|Short HIstory of The Copasetics|
The original Copasetics Club was a fraternity of vividly individual tap dancers, each with his own casually authoritative style and specialty. Its shows throbbed with the street-corner improvisation at the heart of American tap dance and hinted at the revues and film musicals through which tap and the dancers had gained new audiences.
Formed on the death of Bill Bojangles Robinson, the international tap star, the group was formed in 1949 by 21 men in show business. They took their name from Robinson’s familiar observation that “everything is copasetic,” or perfect.
The group was formed in part as a survival mechanism for its dancers and for the art of tap, regrouping often as the years (and “tap revivals”) went by. The groups played a crucial role in the tap boom of the 1970s and ’80s.
The first Copasetics group included the composer and arranger Billy Strayhorn and the choreographer Cholly Atkins. But its focus was dancers. Its founding members also included stars like Honi Coles and Charles Cookie Cook.
The Copasetic shows not only brought new acclaim to the old-time tap stars but also featured young dancers to whom those stars were mentors, following one of tap’s long traditions. That relationship and the tap boom years are reflected in Gregory Hines’s 1989 film “Tap,” a loving homage to veteran and new tappers. They were celebrated, too, in the Broadway revue “Black and Blue,” also in 1989.
But there was nothing quite like the Copasetic shows. Presented often in small, funky theater spaces, they featured a diverse range of tap stylists who would saunter, skid and explode in fusillades of articulated footwork and rhythms across a stage. There was the dreaming lope of Chuck Green, for instance, or the skimming flight of Jimmy Slyde and the flinty rhythmic exercises of Howard Sandman Sims.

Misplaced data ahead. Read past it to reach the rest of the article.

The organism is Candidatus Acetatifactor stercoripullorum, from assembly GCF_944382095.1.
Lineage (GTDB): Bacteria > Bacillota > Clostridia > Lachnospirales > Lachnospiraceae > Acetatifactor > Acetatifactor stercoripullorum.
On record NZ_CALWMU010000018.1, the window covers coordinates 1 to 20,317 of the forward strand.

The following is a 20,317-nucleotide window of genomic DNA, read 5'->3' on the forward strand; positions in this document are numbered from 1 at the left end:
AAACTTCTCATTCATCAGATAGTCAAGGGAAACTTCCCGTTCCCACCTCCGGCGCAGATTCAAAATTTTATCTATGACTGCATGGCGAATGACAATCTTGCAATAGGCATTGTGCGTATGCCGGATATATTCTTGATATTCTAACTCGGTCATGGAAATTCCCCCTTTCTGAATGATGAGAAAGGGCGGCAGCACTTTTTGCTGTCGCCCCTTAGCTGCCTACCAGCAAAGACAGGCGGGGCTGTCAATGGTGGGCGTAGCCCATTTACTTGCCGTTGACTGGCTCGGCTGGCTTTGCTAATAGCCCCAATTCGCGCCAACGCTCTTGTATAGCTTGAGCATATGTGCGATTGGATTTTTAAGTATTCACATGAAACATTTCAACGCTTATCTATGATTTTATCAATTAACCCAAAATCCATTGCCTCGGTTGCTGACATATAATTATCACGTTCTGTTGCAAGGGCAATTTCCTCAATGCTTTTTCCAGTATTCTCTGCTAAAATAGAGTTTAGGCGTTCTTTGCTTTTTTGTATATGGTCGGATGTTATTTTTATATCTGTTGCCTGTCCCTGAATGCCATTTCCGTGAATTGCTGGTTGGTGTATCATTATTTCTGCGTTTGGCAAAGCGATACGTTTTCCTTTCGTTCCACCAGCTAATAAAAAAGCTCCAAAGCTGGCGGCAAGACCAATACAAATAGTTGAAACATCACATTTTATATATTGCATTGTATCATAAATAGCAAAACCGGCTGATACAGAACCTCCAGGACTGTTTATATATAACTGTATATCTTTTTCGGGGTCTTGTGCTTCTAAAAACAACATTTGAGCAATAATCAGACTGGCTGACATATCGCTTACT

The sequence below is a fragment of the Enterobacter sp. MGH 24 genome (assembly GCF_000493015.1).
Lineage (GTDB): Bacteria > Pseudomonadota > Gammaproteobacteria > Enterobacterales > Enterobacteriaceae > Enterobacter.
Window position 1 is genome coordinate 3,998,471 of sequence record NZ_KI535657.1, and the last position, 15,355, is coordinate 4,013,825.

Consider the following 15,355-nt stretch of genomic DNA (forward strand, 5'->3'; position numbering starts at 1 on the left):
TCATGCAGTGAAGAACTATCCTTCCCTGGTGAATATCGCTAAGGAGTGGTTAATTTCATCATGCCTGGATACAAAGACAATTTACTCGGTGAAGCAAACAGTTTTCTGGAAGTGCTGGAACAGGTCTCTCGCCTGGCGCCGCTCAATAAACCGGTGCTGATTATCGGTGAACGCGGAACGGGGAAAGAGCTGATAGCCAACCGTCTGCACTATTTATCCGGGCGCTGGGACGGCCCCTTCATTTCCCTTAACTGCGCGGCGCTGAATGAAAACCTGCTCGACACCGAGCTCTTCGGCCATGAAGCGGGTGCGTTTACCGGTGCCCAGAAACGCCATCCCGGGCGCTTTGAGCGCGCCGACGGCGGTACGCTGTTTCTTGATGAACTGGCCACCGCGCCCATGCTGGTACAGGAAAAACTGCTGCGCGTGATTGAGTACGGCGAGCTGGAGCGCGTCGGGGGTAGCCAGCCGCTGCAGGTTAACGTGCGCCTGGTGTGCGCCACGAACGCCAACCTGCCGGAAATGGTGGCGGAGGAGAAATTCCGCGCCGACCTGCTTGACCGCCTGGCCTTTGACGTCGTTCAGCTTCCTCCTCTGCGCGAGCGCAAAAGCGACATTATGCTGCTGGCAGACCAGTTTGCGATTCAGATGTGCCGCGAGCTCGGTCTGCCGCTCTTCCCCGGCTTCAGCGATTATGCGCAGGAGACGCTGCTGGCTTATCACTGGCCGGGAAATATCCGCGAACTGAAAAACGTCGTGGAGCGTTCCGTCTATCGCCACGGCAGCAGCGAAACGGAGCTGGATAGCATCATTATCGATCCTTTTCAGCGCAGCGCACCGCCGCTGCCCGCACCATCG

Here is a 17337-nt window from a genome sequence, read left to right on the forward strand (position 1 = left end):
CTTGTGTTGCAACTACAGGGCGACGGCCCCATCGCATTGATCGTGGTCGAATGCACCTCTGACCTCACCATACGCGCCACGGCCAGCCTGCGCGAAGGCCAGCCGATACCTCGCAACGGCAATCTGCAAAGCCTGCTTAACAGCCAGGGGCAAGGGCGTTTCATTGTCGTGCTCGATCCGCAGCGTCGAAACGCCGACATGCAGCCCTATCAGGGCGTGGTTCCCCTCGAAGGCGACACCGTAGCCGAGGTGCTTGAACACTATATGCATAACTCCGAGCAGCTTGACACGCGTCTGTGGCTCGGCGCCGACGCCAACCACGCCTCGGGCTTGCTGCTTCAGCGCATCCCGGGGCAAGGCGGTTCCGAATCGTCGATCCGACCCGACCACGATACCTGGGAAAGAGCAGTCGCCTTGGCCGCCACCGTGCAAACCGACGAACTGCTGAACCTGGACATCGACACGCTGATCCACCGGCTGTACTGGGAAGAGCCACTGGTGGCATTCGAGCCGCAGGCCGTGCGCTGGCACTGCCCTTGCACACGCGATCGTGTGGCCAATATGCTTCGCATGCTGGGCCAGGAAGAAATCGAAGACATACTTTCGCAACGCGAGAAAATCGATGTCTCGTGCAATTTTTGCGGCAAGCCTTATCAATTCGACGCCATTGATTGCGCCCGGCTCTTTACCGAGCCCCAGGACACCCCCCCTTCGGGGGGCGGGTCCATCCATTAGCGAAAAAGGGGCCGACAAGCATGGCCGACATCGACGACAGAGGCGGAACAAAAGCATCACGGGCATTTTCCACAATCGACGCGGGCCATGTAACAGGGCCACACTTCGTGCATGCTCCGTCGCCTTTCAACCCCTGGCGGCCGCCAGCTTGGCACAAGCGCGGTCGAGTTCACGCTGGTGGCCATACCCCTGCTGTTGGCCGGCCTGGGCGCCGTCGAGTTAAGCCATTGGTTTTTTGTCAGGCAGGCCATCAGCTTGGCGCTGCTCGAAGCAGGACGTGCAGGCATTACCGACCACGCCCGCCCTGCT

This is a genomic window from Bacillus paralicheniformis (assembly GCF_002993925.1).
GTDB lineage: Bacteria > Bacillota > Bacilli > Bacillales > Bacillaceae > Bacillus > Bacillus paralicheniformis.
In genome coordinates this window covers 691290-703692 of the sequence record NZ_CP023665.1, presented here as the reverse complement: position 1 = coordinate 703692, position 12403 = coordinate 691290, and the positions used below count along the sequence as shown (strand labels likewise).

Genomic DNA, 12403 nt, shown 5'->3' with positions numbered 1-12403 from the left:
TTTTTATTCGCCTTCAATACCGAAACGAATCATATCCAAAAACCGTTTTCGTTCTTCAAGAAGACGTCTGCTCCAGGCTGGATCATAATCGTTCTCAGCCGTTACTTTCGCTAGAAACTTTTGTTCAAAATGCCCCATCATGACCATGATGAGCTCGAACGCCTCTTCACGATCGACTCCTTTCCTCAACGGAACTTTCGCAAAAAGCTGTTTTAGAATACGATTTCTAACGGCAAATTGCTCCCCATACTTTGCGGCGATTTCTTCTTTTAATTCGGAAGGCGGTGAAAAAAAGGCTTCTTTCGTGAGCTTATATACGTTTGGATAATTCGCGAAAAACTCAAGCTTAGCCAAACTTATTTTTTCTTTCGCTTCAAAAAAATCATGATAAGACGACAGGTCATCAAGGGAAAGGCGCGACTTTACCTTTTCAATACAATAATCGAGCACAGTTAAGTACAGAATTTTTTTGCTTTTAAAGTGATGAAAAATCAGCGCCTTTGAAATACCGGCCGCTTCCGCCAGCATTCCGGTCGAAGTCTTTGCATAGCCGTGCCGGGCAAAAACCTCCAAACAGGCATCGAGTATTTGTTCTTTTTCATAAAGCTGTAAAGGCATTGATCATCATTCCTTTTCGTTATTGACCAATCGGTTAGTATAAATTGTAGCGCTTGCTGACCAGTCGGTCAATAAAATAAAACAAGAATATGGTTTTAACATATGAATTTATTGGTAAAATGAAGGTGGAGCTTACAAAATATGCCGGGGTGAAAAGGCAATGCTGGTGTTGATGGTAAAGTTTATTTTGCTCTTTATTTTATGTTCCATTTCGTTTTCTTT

The original Copasetics members were: Cholly Atkins, Peg Leg Bates, Paul Black, Roy Branker, Ernest Brown, Honi Coles, Chink Collins, Charles Cook, Emory Evans, Francis Goldberg, Frank Goldberg, Milton Larkin, LeRoy Myers, Pete Nugent, Lutherr Preston, Phace Roberts, Billy Strayhorn, John E. Thomas, James Walker, Elmer Waters, and Eddie West.
Subsequent members included Billy Eckstine, Lewis Brown, Curley Hamner, Timmie Rogers, Charlie Shavers, Bubba Gaines, Dizzy Gillespie, Buster Brown, Louie Simms Carpenter, Albert Gibson, James Cross, Jimmy Wright, and honorary members Willie Bryant, Lionel Hampton, Sammy Davis, Jr., The Nicholas Brothers, Chuck Green, Joe Williams, and Dick Gregory. Billy Strayhorn served as president of the club from the early 1950s until his death in 1967. The club abolished the presidency in his honor.
More information about the Copasetics can be found at this website.
Here's a photo taken with a Copasetic cake in the shape of a tap shoe, with Andy in between Cookie and Buster, with Bubba, Brownie and others at the celebration. (New Paltz, New York in the 1970's.)